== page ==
Available: November 29 - December 12, 2023
This program takes a slightly different look from usual at the Christmas story, viewing it from the point of view of the shepherds who came to worship at the crib. Music is by masters of the late Renaissance, from all over Europe.
Composer David Lang was reminded of Galileo when Peter Phillips, founder and conductor of The Tallis Scholars, approached him about writing a new piece to be performed alongside Antoine Brumel's monumental Renaissance mass for 12 voices Missa Et ecce terræ motus.
Available: April 4-24, 2024
The journey behind this program is an obvious one at this time of year. The program proceeds from the darkness associated with Lent to the hope and joy which is Easter in the Christian calendar.
Available: November 27 - December 16, 2024
There is only one theme underlying this program, which is chant. The group presents this in three different ways: the 12th century interpretation of it by Hildegard of Bingen; the living Gregorian tradition as shown in these settings of the Salve regina and Nunc dimittis; and Arvo Pärt's reimagining of this tradition, partly in the Orthodox view. For 1000 years, chant represented all there was of 'classical' music. It went on to influence some of the greatest music ever written in its image.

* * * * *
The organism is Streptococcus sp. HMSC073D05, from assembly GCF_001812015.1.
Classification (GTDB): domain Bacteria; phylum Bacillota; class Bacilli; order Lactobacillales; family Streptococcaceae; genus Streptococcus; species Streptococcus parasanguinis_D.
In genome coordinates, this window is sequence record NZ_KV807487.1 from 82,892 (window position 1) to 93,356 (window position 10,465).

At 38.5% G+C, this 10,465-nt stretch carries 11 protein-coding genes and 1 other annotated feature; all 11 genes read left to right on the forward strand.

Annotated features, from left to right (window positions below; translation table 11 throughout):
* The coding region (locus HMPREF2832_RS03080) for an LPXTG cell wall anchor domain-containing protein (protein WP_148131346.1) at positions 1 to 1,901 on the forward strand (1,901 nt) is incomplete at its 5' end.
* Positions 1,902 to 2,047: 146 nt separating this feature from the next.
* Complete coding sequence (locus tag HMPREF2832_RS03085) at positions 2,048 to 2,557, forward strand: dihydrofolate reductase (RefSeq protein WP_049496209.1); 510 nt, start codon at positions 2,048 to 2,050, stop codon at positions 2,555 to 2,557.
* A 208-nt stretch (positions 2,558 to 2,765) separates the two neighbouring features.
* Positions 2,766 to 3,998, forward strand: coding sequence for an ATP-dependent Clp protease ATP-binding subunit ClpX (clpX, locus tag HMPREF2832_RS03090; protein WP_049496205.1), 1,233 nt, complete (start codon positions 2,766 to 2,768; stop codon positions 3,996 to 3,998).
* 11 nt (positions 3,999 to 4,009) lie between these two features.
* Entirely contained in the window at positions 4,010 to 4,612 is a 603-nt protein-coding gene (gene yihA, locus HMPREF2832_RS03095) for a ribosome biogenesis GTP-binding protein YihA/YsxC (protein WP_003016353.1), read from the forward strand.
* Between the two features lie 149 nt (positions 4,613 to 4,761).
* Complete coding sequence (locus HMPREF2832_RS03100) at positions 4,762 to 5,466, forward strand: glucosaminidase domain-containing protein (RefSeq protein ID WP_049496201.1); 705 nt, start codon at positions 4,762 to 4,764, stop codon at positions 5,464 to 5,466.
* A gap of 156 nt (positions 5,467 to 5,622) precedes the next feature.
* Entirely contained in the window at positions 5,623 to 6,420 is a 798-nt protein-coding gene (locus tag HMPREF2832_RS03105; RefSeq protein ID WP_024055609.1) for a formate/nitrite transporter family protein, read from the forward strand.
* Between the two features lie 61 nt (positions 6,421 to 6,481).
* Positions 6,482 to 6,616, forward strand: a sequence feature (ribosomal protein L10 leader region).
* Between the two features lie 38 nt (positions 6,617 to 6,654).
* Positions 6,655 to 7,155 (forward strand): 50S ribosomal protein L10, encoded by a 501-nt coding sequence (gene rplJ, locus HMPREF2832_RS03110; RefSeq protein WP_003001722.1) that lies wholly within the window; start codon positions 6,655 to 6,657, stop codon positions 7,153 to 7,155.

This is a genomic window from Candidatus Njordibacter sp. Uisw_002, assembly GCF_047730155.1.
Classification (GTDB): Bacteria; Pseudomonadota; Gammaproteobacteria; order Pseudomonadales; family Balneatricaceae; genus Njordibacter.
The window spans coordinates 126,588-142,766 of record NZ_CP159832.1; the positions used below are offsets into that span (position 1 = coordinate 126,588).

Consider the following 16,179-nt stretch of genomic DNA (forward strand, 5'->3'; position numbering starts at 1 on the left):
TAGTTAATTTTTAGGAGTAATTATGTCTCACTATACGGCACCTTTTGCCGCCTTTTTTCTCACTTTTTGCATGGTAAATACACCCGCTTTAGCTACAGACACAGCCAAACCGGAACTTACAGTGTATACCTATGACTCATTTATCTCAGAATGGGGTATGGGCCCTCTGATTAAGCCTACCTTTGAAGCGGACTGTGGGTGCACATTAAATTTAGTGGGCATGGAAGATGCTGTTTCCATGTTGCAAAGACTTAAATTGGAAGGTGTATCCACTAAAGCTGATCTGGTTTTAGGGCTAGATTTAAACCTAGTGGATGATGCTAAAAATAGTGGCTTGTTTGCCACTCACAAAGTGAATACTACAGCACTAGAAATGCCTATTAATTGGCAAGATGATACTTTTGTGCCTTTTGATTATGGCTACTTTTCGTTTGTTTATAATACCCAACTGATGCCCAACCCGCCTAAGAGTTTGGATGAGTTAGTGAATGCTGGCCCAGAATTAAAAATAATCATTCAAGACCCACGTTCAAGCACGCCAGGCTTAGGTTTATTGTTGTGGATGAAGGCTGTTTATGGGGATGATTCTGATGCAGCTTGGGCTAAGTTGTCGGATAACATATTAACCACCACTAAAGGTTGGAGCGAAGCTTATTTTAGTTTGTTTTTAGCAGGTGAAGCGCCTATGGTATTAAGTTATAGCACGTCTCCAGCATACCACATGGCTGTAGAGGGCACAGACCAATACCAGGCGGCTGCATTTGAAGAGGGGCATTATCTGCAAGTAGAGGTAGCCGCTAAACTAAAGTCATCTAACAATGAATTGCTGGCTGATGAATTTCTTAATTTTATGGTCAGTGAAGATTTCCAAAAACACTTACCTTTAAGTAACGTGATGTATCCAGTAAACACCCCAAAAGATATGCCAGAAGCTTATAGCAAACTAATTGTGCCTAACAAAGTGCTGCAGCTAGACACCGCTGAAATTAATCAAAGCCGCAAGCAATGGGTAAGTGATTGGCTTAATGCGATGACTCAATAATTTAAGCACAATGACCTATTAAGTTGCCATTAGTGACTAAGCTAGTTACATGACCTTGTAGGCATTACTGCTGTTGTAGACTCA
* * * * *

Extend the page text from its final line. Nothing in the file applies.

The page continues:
Available: December 1-16, 2024
The most traditional way to celebrate Christmas is to turn to Gregorian chant. The Tallis Scholars do this in three different styles: the interpretation of it by the 12th century abbess Hildegard of Bingen (these are her own compositions); the living Gregorian tradition as shown in settings of the Salve regina and Nunc dimittis, and as adapted in the medieval popular song In dulci jubilo; and Arvo Pärt's reimagining of this tradition, partly in the Orthodox view.
Available: April 21 - May 6, 2025
The 500th anniversary of Palestrina's birth is the perfect opportunity to celebrate this most consummate of renaissance composers. From his time to ours he has come to represent an entire epoch of music, and to influence some of the greatest names from later centuries – Handel and Beethoven among them.